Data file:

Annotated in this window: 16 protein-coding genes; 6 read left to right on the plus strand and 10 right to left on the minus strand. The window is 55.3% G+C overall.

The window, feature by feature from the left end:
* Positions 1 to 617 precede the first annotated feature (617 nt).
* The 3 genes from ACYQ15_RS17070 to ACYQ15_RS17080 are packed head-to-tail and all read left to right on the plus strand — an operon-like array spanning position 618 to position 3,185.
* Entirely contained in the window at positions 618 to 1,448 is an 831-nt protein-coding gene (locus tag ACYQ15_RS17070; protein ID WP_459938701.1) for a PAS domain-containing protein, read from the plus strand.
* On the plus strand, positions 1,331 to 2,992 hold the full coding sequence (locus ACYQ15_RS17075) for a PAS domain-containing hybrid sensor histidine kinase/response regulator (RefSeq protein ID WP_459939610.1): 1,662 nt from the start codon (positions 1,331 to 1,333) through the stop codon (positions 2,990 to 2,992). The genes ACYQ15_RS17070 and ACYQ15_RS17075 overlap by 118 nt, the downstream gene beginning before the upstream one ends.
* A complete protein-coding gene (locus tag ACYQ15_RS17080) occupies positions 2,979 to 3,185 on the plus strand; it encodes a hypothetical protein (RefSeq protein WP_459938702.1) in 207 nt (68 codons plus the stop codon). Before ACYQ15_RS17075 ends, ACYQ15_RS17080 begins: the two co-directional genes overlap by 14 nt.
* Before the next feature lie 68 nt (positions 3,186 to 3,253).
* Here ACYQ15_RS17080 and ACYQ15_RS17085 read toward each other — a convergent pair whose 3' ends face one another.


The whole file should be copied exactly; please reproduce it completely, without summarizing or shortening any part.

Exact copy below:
Annotated in this window: 16 protein-coding genes; 6 read left to right on the plus strand and 10 right to left on the minus strand. The window is 55.3% G+C overall.

The window, feature by feature from the left end:
* Positions 1 to 617 precede the first annotated feature (617 nt).
* The 3 genes from ACYQ15_RS17070 to ACYQ15_RS17080 are packed head-to-tail and all read left to right on the plus strand — an operon-like array spanning position 618 to position 3,185.
* Entirely contained in the window at positions 618 to 1,448 is an 831-nt protein-coding gene (locus tag ACYQ15_RS17070; protein ID WP_459938701.1) for a PAS domain-containing protein, read from the plus strand.
* On the plus strand, positions 1,331 to 2,992 hold the full coding sequence (locus ACYQ15_RS17075) for a PAS domain-containing hybrid sensor histidine kinase/response regulator (RefSeq protein ID WP_459939610.1): 1,662 nt from the start codon (positions 1,331 to 1,333) through the stop codon (positions 2,990 to 2,992). The genes ACYQ15_RS17070 and ACYQ15_RS17075 overlap by 118 nt, the downstream gene beginning before the upstream one ends.
* A complete protein-coding gene (locus tag ACYQ15_RS17080) occupies positions 2,979 to 3,185 on the plus strand; it encodes a hypothetical protein (RefSeq protein WP_459938702.1) in 207 nt (68 codons plus the stop codon). Before ACYQ15_RS17075 ends, ACYQ15_RS17080 begins: the two co-directional genes overlap by 14 nt.
* Before the next feature lie 68 nt (positions 3,186 to 3,253).
* Here ACYQ15_RS17080 and ACYQ15_RS17085 read toward each other — a convergent pair whose 3' ends face one another.